The Rally-FrEe ring

On a Rally-FrEe course of any level, there are 15 station signs plus the start sign. The start sign directs the dog to start on the left or right side of the handler. Sign number 15 always indicates that the dog should perform a bow. Except for the start sign, the signs are numbered 1 to 15 to guide participants around the course. Although the number of stations remains constant regardless of the competition level, required behaviors become more challenging as a dog/handler team earns titles and changes levels.

Free Choice signs offer opportunity to
showcase a dog's best tricks and behaviors.

Although there are some exceptions, the handler is usually between the sign and the dog as they pass each sign. As you progress around the course, some signs may require the dog to change from one side of the handler to the other. For instance, if the dog is heeling on the right and you approach a "Thru to Left Heel" sign, your dog should be on your left after performing the "thru" (a single leg weave). To help negotiate the course, a clip, tab, or other marker is placed on the sign to indicate which side of the handler the dog should be on approaching each sign.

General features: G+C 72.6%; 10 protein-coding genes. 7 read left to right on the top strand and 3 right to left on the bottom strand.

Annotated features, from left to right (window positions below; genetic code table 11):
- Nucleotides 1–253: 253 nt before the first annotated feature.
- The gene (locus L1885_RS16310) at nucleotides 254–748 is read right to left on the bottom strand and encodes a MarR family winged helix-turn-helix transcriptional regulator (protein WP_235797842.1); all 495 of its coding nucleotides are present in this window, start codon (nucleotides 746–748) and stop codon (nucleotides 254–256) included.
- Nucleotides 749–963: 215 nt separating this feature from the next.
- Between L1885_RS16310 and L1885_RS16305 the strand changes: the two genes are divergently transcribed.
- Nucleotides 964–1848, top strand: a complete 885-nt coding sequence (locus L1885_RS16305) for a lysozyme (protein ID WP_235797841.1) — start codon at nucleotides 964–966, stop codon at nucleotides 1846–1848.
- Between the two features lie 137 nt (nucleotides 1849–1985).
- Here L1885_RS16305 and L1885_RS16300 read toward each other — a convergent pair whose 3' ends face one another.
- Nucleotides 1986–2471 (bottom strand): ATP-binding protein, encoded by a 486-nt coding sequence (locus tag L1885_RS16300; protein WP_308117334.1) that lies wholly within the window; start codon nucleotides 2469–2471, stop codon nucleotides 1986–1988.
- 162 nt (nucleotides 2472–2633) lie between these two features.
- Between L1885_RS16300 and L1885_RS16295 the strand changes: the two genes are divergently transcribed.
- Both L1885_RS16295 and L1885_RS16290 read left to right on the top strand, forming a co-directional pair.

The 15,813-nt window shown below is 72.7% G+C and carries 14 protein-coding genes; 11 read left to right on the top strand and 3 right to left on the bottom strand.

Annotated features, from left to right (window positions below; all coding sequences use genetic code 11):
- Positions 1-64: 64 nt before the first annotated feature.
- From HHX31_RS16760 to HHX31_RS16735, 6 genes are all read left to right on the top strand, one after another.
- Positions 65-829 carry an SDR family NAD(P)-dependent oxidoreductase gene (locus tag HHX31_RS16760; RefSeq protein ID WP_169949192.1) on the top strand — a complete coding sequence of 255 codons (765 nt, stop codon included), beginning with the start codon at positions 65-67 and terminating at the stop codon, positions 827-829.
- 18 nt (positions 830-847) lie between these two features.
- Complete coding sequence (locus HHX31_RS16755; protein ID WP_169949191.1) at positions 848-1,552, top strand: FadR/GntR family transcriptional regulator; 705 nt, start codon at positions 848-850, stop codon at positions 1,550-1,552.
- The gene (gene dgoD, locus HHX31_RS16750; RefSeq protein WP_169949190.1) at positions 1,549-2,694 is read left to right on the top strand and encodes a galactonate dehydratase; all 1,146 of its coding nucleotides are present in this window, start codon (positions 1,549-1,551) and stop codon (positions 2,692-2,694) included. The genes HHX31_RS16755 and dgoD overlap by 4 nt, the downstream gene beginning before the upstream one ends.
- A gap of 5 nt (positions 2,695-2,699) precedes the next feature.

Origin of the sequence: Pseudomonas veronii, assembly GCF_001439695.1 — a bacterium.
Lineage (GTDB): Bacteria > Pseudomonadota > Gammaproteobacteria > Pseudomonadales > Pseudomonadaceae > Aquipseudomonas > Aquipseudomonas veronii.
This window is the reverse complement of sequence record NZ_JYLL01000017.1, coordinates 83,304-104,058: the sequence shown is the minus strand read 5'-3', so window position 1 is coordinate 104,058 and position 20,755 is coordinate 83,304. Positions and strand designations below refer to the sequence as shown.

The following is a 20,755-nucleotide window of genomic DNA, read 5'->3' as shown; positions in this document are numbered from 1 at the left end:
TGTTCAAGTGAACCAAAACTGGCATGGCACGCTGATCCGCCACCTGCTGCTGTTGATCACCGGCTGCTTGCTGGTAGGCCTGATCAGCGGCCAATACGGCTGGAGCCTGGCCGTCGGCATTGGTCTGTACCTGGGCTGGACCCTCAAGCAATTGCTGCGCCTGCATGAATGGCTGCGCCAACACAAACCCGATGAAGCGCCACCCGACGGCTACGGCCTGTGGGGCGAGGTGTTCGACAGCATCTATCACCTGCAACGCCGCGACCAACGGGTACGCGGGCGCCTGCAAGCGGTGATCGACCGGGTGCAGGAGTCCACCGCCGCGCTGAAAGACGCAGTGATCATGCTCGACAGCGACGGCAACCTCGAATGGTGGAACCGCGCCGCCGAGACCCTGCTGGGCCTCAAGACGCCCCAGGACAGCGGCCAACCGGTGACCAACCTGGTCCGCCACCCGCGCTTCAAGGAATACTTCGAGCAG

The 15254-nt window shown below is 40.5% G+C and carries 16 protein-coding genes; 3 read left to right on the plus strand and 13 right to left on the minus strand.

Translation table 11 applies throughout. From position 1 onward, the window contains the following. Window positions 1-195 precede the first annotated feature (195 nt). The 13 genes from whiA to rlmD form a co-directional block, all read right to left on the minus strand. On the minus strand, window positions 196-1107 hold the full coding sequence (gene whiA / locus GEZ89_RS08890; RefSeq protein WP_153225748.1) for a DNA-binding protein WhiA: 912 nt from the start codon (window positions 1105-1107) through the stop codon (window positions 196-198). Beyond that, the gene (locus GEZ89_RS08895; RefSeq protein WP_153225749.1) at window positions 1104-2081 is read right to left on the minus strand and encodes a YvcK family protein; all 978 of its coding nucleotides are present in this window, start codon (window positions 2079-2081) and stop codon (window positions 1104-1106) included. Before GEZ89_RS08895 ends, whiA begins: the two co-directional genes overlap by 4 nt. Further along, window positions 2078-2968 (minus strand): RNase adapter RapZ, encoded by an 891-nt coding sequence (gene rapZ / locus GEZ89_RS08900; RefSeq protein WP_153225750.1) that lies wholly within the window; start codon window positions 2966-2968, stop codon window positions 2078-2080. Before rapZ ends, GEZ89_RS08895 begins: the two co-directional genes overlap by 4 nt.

Included in every course are four "Free Choice" signs. Free Choice signs offer the opportunity to showcase a dog's best tricks and behaviors in the ring. Use a prop, perform a fancy trick, do a basic behavior, or do a more complex version of a basic behavior. Free Choice means it is your choice, as long as what your dog does is safe for you, your dog, and the spectators.

About 10 days prior to a competition, participants receive the course map. With this information, you can practice the behaviors required for that course, plan how you will navigate the course, and decide which free choice behaviors to include.


Rally-FrEe judging is a bit different from judging general obedience or Rally-O. In many traditional competitive venues, you enter the ring with a perfect score and points are deducted for errors. In Rally-FrEe, you enter the ring with a zero score and earn up to 10 points for each station. The criteria that a Rally-FrEe judge uses to score each sign is based on how well the dog executed the behavior(s) indicated on the sign; if your dog was in precise position next to you before and after the behavior; and if your dog responded to a verbal cue or if you aided your dog by giving a hand signal.

Kathy and Troy in the competition ring.

High scores are earned when the dog performs the behaviors with precision on a verbal cue. Lower scores are earned when the dog does not perform the behavior according to the sign description and/or if the handler uses large or lure-like hand signals.